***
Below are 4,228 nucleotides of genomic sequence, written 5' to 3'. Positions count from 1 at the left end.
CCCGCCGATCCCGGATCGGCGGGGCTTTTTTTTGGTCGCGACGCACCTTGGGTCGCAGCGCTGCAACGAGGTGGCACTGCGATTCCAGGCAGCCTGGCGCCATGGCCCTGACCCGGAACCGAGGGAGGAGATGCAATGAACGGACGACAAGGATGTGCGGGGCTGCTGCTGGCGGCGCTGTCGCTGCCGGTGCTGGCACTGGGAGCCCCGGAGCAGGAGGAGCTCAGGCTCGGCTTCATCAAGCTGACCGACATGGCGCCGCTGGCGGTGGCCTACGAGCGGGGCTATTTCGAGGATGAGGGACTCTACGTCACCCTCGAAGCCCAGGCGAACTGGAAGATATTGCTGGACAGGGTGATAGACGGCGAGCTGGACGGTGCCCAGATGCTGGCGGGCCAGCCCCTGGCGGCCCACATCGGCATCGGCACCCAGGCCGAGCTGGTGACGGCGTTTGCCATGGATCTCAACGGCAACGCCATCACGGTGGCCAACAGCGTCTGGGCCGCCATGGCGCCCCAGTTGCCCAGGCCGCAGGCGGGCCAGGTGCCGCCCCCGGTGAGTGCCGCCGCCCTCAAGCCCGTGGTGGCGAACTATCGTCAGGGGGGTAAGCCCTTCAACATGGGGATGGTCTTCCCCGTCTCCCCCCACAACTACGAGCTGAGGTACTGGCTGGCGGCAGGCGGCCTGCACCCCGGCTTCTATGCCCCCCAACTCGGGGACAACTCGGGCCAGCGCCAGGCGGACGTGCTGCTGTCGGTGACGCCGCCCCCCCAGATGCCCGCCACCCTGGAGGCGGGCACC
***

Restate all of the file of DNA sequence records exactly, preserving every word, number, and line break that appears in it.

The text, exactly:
Below are 4,228 nucleotides of genomic sequence, written 5' to 3'. Positions count from 1 at the left end.
CCCGCCGATCCCGGATCGGCGGGGCTTTTTTTTGGTCGCGACGCACCTTGGGTCGCAGCGCTGCAACGAGGTGGCACTGCGATTCCAGGCAGCCTGGCGCCATGGCCCTGACCCGGAACCGAGGGAGGAGATGCAATGAACGGACGACAAGGATGTGCGGGGCTGCTGCTGGCGGCGCTGTCGCTGCCGGTGCTGGCACTGGGAGCCCCGGAGCAGGAGGAGCTCAGGCTCGGCTTCATCAAGCTGACCGACATGGCGCCGCTGGCGGTGGCCTACGAGCGGGGCTATTTCGAGGATGAGGGACTCTACGTCACCCTCGAAGCCCAGGCGAACTGGAAGATATTGCTGGACAGGGTGATAGACGGCGAGCTGGACGGTGCCCAGATGCTGGCGGGCCAGCCCCTGGCGGCCCACATCGGCATCGGCACCCAGGCCGAGCTGGTGACGGCGTTTGCCATGGATCTCAACGGCAACGCCATCACGGTGGCCAACAGCGTCTGGGCCGCCATGGCGCCCCAGTTGCCCAGGCCGCAGGCGGGCCAGGTGCCGCCCCCGGTGAGTGCCGCCGCCCTCAAGCCCGTGGTGGCGAACTATCGTCAGGGGGGTAAGCCCTTCAACATGGGGATGGTCTTCCCCGTCTCCCCCCACAACTACGAGCTGAGGTACTGGCTGGCGGCAGGCGGCCTGCACCCCGGCTTCTATGCCCCCCAACTCGGGGACAACTCGGGCCAGCGCCAGGCGGACGTGCTGCTGTCGGTGACGCCGCCCCCCCAGATGCCCGCCACCCTGGAGGCGGGCACC